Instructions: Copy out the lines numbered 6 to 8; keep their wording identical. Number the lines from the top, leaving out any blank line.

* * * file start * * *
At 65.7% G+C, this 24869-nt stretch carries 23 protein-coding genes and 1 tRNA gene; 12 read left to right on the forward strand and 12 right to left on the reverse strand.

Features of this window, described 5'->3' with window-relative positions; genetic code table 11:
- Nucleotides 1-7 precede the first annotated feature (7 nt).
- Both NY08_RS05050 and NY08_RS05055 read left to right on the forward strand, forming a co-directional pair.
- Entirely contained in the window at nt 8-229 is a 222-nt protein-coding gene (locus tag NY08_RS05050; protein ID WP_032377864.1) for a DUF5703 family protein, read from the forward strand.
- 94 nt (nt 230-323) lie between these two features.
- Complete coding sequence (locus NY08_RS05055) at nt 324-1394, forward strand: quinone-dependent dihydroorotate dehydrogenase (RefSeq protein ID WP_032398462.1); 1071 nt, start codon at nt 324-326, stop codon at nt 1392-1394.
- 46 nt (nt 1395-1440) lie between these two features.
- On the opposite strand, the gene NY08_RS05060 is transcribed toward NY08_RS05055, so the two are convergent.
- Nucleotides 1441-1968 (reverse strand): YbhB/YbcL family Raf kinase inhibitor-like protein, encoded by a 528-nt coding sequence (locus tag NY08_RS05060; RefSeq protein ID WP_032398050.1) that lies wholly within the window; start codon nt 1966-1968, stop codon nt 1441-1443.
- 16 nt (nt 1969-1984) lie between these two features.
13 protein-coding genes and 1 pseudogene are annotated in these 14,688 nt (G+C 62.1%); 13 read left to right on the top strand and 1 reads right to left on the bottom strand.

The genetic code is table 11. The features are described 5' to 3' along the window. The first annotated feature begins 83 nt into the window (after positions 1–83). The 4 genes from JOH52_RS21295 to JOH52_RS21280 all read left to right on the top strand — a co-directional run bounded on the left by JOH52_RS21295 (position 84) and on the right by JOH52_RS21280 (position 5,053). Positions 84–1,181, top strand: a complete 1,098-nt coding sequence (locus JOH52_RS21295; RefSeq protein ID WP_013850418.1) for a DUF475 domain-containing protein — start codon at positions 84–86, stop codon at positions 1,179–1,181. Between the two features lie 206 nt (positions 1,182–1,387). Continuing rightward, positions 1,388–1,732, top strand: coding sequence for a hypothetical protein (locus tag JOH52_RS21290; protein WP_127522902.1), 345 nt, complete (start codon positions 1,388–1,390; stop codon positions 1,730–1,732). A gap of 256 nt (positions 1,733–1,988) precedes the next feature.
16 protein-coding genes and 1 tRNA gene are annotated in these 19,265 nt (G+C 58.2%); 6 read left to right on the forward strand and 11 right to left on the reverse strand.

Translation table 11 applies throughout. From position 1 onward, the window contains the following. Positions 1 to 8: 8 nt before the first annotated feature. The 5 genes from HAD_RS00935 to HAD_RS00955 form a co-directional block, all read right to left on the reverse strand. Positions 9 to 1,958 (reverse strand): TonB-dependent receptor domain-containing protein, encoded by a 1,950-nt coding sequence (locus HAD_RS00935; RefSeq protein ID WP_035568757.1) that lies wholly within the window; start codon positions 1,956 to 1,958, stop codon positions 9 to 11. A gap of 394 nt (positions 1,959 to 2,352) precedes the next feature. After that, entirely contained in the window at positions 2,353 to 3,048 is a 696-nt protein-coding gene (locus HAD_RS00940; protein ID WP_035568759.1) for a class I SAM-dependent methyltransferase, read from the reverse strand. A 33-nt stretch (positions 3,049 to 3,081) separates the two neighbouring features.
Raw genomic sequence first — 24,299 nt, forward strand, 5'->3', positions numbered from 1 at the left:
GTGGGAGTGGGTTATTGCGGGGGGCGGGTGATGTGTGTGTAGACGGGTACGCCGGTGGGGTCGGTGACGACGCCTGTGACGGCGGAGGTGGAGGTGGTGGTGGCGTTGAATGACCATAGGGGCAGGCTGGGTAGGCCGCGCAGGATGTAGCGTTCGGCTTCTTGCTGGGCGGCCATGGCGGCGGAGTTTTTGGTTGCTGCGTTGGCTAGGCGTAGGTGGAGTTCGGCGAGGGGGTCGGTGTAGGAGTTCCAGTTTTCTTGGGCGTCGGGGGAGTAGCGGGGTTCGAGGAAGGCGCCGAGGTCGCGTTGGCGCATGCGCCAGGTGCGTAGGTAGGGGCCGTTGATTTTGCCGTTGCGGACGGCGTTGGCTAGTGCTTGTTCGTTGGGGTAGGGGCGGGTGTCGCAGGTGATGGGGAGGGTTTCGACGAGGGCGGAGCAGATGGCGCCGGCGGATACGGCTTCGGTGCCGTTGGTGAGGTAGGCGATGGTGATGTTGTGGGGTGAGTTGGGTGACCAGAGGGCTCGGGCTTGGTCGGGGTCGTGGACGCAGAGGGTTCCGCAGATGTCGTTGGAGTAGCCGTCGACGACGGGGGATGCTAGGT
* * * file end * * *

- 94 nt (nt 230-323) lie between these two features.
- Complete coding sequence (locus NY08_RS05055) at nt 324-1394, forward strand: quinone-dependent dihydroorotate dehydrogenase (RefSeq protein ID WP_032398462.1); 1071 nt, start codon at nt 324-326, stop codon at nt 1392-1394.
- 46 nt (nt 1395-1440) lie between these two features.